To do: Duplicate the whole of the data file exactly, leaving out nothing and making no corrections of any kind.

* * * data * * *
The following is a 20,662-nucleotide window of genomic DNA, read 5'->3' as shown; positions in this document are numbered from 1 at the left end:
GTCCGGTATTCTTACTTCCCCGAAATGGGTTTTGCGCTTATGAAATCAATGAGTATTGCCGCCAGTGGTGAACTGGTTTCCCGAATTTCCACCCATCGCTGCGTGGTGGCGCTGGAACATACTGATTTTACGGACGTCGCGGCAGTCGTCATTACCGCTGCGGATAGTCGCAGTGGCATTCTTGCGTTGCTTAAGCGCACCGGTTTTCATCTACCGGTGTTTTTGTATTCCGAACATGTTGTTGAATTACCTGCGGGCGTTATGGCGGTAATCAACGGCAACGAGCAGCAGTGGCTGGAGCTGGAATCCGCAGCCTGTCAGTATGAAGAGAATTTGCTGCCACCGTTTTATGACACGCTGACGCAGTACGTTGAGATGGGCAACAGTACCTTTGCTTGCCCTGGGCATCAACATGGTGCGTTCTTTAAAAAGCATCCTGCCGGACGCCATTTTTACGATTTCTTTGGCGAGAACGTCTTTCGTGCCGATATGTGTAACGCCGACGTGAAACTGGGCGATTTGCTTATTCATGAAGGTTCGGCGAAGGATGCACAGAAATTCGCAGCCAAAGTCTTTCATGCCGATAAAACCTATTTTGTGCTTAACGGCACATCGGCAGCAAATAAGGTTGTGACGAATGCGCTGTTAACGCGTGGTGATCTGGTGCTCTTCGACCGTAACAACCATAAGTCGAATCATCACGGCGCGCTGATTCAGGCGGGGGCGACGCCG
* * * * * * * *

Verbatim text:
The following is a 20,662-nucleotide window of genomic DNA, read 5'->3' as shown; positions in this document are numbered from 1 at the left end:
GTCCGGTATTCTTACTTCCCCGAAATGGGTTTTGCGCTTATGAAATCAATGAGTATTGCCGCCAGTGGTGAACTGGTTTCCCGAATTTCCACCCATCGCTGCGTGGTGGCGCTGGAACATACTGATTTTACGGACGTCGCGGCAGTCGTCATTACCGCTGCGGATAGTCGCAGTGGCATTCTTGCGTTGCTTAAGCGCACCGGTTTTCATCTACCGGTGTTTTTGTATTCCGAACATGTTGTTGAATTACCTGCGGGCGTTATGGCGGTAATCAACGGCAACGAGCAGCAGTGGCTGGAGCTGGAATCCGCAGCCTGTCAGTATGAAGAGAATTTGCTGCCACCGTTTTATGACACGCTGACGCAGTACGTTGAGATGGGCAACAGTACCTTTGCTTGCCCTGGGCATCAACATGGTGCGTTCTTTAAAAAGCATCCTGCCGGACGCCATTTTTACGATTTCTTTGGCGAGAACGTCTTTCGTGCCGATATGTGTAACGCCGACGTGAAACTGGGCGATTTGCTTATTCATGAAGGTTCGGCGAAGGATGCACAGAAATTCGCAGCCAAAGTCTTTCATGCCGATAAAACCTATTTTGTGCTTAACGGCACATCGGCAGCAAATAAGGTTGTGACGAATGCGCTGTTAACGCGTGGTGATCTGGTGCTCTTCGACCGTAACAACCATAAGTCGAATCATCACGGCGCGCTGATTCAGGCGGGGGCGACGCCG